Social media has become a mainstream activity where people share all kinds of personal and intimate details about their lives. These social networking sites (SNS) allow users to conveniently authenticate to the third party website by using their SNS credentials, thus eliminating the need of creating and remembering another username and password but at the same time agreeing to share their personal information with the SNS site. Often this is accomplished by presenting the user with a dialog box informing them that they will be sharing information. We were interested in determining if SNS users authenticating to a third party website with their SNS credentials, were reading the informational message and if changing the message format would impact the choice to continue or cancel. Format type did not alter the participants choice to continue. Eye tracking data suggests that the participants who chose to continue read some of the words in the message.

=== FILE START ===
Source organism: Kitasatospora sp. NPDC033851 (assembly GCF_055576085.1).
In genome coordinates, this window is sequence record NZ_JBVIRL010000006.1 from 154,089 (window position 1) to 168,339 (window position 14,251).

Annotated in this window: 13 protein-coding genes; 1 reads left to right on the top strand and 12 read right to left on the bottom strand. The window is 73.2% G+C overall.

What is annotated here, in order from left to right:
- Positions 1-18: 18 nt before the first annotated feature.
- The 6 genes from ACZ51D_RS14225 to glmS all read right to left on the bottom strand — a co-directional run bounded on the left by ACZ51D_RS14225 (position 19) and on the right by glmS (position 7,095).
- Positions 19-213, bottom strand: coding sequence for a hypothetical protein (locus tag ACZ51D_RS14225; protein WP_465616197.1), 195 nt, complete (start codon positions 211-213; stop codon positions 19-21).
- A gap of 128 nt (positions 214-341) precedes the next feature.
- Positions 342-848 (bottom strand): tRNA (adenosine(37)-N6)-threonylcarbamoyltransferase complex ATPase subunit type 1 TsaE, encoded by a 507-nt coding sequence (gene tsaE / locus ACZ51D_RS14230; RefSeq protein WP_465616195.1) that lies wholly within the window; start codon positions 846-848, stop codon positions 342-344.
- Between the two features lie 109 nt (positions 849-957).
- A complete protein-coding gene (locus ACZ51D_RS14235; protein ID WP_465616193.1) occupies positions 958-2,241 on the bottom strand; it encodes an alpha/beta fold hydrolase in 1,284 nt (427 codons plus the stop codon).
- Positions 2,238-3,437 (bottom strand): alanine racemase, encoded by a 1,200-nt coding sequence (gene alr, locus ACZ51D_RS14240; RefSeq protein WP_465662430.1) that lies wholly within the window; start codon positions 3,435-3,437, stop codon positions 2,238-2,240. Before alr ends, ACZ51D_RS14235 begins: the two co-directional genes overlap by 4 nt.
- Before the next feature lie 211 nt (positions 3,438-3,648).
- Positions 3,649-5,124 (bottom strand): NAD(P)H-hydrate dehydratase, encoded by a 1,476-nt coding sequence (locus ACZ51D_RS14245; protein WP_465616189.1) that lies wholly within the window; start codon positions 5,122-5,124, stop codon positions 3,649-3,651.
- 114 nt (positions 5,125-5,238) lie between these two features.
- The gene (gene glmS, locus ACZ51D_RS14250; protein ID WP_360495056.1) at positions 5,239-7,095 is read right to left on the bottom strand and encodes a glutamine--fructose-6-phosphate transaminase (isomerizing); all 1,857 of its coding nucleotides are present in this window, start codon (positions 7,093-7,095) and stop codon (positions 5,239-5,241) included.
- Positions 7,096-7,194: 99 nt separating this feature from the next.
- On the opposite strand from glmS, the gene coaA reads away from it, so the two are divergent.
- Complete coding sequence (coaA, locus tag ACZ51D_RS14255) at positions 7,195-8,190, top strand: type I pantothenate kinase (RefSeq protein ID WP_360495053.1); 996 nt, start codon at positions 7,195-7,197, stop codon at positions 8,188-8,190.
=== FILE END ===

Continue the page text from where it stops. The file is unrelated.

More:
Universal Access in Human-Computer Interaction
June 22-27, 2014
15th International Conference on Human-Computer Interaction
privacy, social media, single sign on, social networking site, sns authentication